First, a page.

It’s a sad truth that Rugby League isn’t a mainstream sport. In a crowded marketplace, it struggles to get anywhere near the attention it deserves from the media. Europe’s biggest competition is broadcast on a satellite channel, and for the majority of the country, the highlights are tucked away in the middle of the day when most people are working.
It’s also unfortunate that the start of this Super League season coincides with the first games of Rugby Union’s Six Nations, which means that the season launch has been completely overshadowed and will receive even less attention than usual.
Sadly, all this means it’s unlikely that people are going to come across Super League by accident. If Super League wants more people to watch the games on TV or, better still, go in person, then they have to go out and sell the game.
You’d think that this season of Super League should have been the easiest one to sell so far. England made the final of the Rugby League World Cup, which was shown on terrestrial TV and had a pretty good average viewing figures of 1.5m, which was a 22% audience share.
So, the audience is out there; the challenge now is to get those people who casually watched the final and convert them into regular Rugby League viewers. To do this they need to raise awareness that the new Super League season is starting. To do that, they needed an advert, and one was made.
Unfortunately, what was produced has, in my opinion, has massively fallen short of what was needed.
I get what the advert is trying to say. One of the qualities to admire in Rugby League is the athleticism and conditioning of the players; and to show that off they are comparing the Super League players’ fitness to that of two well-known Olympians. But to use that to sell the sport is just wrong.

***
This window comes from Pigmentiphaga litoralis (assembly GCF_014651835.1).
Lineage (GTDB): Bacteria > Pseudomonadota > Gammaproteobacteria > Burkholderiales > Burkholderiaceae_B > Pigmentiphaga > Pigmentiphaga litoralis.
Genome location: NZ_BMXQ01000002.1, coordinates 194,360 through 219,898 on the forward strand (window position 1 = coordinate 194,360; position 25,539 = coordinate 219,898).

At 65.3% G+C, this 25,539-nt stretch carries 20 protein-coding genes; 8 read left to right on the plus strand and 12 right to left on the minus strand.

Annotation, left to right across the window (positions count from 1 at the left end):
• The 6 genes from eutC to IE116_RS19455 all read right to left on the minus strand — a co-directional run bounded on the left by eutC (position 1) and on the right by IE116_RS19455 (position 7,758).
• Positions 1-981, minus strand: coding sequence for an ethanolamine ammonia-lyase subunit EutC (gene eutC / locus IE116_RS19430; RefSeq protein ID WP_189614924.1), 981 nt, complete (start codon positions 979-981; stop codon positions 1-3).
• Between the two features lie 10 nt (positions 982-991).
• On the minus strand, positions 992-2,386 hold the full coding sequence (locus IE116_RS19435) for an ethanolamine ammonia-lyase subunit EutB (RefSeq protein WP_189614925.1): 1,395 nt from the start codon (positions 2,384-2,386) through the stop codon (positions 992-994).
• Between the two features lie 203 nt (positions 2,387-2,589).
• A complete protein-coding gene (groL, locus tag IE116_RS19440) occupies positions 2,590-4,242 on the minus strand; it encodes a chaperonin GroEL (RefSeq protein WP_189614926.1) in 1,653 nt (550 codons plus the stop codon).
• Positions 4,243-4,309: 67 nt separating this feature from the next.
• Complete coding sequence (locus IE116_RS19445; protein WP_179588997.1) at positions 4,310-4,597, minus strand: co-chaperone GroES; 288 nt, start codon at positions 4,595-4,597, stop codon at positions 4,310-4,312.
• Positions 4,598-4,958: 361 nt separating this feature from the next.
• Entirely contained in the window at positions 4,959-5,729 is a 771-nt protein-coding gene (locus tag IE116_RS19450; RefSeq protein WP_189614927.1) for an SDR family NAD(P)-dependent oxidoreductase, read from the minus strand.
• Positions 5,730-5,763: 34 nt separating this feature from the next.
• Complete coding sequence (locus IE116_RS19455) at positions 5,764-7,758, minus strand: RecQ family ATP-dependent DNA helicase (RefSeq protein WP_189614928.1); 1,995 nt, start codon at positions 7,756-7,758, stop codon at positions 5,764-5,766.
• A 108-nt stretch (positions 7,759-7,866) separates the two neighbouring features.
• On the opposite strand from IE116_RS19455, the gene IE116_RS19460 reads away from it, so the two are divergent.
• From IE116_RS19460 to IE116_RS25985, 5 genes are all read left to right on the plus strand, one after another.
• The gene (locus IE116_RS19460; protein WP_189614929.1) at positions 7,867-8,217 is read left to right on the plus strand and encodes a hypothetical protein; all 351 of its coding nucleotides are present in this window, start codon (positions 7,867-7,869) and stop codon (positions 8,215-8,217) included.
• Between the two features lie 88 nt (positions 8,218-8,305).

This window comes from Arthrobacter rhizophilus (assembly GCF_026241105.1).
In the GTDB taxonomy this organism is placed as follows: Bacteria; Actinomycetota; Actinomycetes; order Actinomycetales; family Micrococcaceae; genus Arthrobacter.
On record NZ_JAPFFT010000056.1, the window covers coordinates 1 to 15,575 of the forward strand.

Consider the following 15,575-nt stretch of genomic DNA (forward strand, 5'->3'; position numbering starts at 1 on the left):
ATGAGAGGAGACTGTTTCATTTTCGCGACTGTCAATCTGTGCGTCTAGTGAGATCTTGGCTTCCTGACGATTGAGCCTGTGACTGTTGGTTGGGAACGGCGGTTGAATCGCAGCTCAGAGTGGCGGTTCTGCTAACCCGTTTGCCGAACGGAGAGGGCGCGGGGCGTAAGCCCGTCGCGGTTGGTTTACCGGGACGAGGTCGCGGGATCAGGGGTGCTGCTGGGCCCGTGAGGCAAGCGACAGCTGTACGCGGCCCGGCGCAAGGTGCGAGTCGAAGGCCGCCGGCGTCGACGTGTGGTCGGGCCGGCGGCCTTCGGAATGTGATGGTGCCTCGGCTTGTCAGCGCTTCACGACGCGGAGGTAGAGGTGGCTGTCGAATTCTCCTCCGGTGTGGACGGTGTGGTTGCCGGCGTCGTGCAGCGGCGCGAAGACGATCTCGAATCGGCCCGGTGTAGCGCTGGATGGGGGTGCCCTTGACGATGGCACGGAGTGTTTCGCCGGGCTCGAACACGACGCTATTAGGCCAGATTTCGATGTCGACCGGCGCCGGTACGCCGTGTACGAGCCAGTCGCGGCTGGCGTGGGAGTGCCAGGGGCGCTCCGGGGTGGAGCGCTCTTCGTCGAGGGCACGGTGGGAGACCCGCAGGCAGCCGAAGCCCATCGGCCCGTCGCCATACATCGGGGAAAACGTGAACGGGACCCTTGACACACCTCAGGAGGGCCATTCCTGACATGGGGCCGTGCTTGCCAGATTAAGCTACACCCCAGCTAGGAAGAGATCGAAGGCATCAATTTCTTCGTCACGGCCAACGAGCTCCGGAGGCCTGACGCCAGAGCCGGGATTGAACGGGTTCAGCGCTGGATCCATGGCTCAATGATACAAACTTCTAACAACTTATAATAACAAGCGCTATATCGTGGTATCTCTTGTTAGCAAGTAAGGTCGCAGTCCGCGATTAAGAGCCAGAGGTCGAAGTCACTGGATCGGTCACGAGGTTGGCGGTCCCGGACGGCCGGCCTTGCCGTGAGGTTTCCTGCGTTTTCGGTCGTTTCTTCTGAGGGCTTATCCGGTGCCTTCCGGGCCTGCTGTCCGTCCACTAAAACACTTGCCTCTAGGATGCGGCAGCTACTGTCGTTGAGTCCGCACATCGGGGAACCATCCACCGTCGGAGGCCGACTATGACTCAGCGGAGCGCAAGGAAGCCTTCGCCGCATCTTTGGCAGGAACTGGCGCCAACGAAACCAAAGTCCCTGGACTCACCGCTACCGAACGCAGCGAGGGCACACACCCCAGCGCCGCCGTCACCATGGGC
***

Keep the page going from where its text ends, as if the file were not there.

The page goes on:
The advert is really boring. It reminds me of one of those adverts for Lidl where they show someone their products aren’t as bad as they might think.
They’ve taken a fast-moving, vibrant sport, stripped all of the excitement out of it and turned it into a fitness test on a really cold day with the Brownlee brothers and four guys that very few people would recognise.
I don’t know if there are rights issues preventing them from showing any action, but if not it’s mystifying that you’d try and sell the competition without using any of the spectacular tries and big hits that make Rugby League so exciting.
If you want an example of how it should be done, look at the video CBS Sports produced for the opening of their NFL AFC Championship coverage. It’s the perfect mix of a dramatic monologue and action. Even if you don’t like American Football, if you saw that you’d probably get excited for that game.
I know Super League can’t afford anyone like John Malkovich, but surely they could have produced something similar?
That advert doesn’t even work as a promotion of Super League. How can you advertise a competition without once mentioning its name? Last year’s advert with Johnny Vegas wasn’t perfect, but at least you knew what it was for, as Super League was mentioned within the first two seconds; here it isn’t mentioned at all. If you asked someone who’s never seen Rugby League before what competition, or even what sport, does that advertise, would they know?
What’s been made is a video for existing fans. If you’re the kind of person who knows who Kallum Watkins, Mike McMeeken, Ben Currie and George Williams are, as none of them get introduced in the video; then you’re probably not the kind of person who needs an advert reminding them that the season is about to begin.
Normally, getting the advert wrong wouldn’t be a big deal. However, this season it was more important than ever to get it right as this season represented a golden opportunity to capitalise on the success England had in the World Cup and the dramatic end to last season by bringing new fans to the sport. More fans mean more media attention, which in turn means more sponsorship and more money in the sport, which is what it desperately needs.
Unfortunately, bad marketing means that none of that is likely to happen, and once again Rugby League faces an uphill struggle to get people’s attention.